By Amanda Tonoli
The Lorain City School District is set for success, its leader says.
The district is on the cusp of enacting a similar plan to the Youngstown City School District’s so-called Youngstown Plan, or House Bill 70, in mid-2017. The plan became law in June 2015 and states any school district with three years of failing grades issued by the state will no longer be run by the local school board.
Youngstown, for example, is instead led by a chief executive officer and overseen by a state-appointed academic distress commission, although its elected board of education remains in place.
Tom Williams, president of the Lorain Board of Education, said Lorain schools suffered after the state added three tests to its evaluation of districts, which increased “academic rigor,” while the district already was in academic distress.
Lorain went from achieving A’s and B’s in the key areas that focus on progress to all F’s on the 2015-16 report cards.
“While our teachers and students are making great gains, we didn’t meet those benchmarks,” he said. “Now we are working closely with the state to ensure a smooth transition so that together we can have a positive impact in Lorain.”
Brian Benyo, chairman of the Youngstown City Schools Academic Distress Commission, explained that every community will respond differently to implementing HB 70.
“In some regards, the situation here in Youngstown has been more difficult because it’s more contentious to radical changes,” he said. “I really don’t know if the situation is the same anywhere else.”
The need for state regulation – the distress commission – in Youngstown and Lorain schools comes after they received all or almost all failing grades on the state report cards for the 2015-16 school year. The report cards display six component grades upon which the state evaluated districts and schools. The components include achievement, progress, gaps between highest and lowest grades, graduation rate, K-3 literacy and prepared for success.
The difference in Youngstown and Lorain’s school districts is that Youngstown had consistent low scores in all sections over the course of three years, and in Lorain, the district went from high-scoring progress components to low-scoring.
Progress measures previously were based on state test results in math and English language arts in fourth through eighth grade, according to the Ohio Department of Education’s website. For the 2015-16 school year, the progress measures add state tests in fifth- through eighth-grade science and sixth-grade social studies, as well as math and English language arts’ end-of-course high school exams.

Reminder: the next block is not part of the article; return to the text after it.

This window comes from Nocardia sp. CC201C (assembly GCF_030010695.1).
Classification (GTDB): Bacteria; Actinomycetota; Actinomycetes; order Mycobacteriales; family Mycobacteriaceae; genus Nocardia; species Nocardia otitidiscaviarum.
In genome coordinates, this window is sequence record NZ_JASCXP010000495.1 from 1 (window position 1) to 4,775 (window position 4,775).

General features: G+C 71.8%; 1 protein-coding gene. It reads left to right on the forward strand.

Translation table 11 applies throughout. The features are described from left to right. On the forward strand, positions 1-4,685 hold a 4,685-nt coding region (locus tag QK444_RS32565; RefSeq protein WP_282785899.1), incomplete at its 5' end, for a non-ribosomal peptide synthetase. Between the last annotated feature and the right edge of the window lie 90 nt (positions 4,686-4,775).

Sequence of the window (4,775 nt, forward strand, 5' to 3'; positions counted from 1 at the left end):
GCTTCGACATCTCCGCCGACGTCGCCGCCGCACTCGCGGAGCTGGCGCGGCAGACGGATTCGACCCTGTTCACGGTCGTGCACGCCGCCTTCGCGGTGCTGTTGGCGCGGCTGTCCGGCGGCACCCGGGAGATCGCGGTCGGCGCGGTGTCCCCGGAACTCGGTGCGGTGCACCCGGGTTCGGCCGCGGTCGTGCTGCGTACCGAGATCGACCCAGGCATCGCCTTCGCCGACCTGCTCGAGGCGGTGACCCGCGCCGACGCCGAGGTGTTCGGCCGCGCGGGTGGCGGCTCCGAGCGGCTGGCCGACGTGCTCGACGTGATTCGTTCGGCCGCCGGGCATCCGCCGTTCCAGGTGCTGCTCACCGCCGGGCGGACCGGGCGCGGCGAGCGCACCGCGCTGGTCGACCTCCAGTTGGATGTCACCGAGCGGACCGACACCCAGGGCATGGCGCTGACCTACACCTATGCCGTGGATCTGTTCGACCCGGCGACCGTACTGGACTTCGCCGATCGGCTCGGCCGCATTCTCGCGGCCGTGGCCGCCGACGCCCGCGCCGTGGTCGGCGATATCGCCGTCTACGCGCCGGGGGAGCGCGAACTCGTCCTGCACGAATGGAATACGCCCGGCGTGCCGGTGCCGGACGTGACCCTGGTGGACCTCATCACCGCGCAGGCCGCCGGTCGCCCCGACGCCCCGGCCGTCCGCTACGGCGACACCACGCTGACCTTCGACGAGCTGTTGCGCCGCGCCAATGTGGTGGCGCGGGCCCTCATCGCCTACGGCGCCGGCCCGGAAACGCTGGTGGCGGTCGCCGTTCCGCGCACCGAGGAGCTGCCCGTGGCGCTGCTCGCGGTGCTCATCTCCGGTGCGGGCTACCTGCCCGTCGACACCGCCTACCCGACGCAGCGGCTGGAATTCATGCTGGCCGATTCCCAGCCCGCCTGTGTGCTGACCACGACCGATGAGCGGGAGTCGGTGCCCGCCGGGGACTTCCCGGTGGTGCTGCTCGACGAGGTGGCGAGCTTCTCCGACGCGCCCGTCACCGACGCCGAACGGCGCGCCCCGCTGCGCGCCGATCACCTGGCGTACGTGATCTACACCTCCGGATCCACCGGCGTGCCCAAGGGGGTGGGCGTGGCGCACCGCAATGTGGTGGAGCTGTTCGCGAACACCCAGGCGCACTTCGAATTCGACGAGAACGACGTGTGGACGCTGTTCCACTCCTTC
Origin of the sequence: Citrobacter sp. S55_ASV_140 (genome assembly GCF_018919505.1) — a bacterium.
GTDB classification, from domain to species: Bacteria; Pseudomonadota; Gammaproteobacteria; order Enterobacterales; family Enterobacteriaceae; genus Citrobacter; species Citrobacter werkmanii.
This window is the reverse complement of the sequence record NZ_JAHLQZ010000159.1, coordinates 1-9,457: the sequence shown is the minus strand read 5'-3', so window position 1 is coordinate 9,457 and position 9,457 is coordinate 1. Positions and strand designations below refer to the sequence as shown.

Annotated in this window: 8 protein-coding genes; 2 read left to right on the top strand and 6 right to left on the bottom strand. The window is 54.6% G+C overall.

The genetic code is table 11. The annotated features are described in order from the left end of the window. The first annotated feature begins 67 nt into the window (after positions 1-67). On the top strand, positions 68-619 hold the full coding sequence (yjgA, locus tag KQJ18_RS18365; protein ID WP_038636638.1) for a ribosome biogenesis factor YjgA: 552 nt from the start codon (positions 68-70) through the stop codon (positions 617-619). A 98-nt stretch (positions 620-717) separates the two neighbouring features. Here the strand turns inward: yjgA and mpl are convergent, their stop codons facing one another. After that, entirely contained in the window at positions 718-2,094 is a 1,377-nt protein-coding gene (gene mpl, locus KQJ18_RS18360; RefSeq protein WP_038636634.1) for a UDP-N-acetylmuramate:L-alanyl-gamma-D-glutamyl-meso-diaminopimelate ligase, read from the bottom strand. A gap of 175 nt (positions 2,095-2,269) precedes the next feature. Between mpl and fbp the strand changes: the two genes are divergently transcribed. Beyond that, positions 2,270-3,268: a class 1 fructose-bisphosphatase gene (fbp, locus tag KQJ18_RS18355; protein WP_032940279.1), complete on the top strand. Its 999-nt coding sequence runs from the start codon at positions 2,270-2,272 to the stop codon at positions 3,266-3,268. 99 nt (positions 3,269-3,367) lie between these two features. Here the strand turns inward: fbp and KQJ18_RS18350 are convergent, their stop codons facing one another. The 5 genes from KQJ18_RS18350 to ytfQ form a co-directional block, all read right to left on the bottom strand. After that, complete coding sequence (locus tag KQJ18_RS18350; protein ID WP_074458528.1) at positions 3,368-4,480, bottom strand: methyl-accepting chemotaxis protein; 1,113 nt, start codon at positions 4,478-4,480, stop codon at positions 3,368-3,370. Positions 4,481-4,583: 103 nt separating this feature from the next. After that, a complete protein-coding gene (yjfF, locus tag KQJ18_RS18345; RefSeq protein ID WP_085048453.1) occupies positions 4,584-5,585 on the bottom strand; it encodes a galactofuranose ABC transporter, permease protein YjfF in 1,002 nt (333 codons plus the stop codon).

Though some school districts were protected by a “safe harbor” provision for scoring lower within the changed progress component, Lorain was not because it already was in academic distress.
The Lorain Academic Distress Commission has been in place since April 2013.
Williams is optimistic about improving the school district through HB 70.
“Our community is engaged,” he said. “We’re putting in place wraparound services to bridge the gap that poverty creates. And while the state tests keep changing, we are closely following student growth through consistent state-approved vendor assessments. And from what we’re seeing there, we know our students are seeing more than a year’s worth of growth. What’s happening in our classrooms is working. It’s just not happening fast enough, and we own that.
“Our focus right now is to ensure a smooth transition to what happens next. We feel that if we can continue to keep our community engaged, and if we can ensure institutional memory is maintained, then we can be a real success story.”
Krish Mohip, Youngstown schools chief executive officer, mirrors Williams’ optimism.
The Youngstown Plan “is working really well here; I mean, look what’s happened,” he said. “We are providing high-quality education and having honest discussions. It’s encouraging great things to happen.”
Unlike Mohip and Williams, Benyo said he still has concern as to whether everyone involved in the Youngstown district is acting in the best interest to see the schools succeed versus their own self interests.
Benyo, however, is excited to move forward to see the Youngstown Plan through.
“I feel overall we’ve accomplished a good deal of work getting the school year off and started,” he said. “The new administration under the CEO and everyone [are] starting to understand how to work together on new goals and agendas.”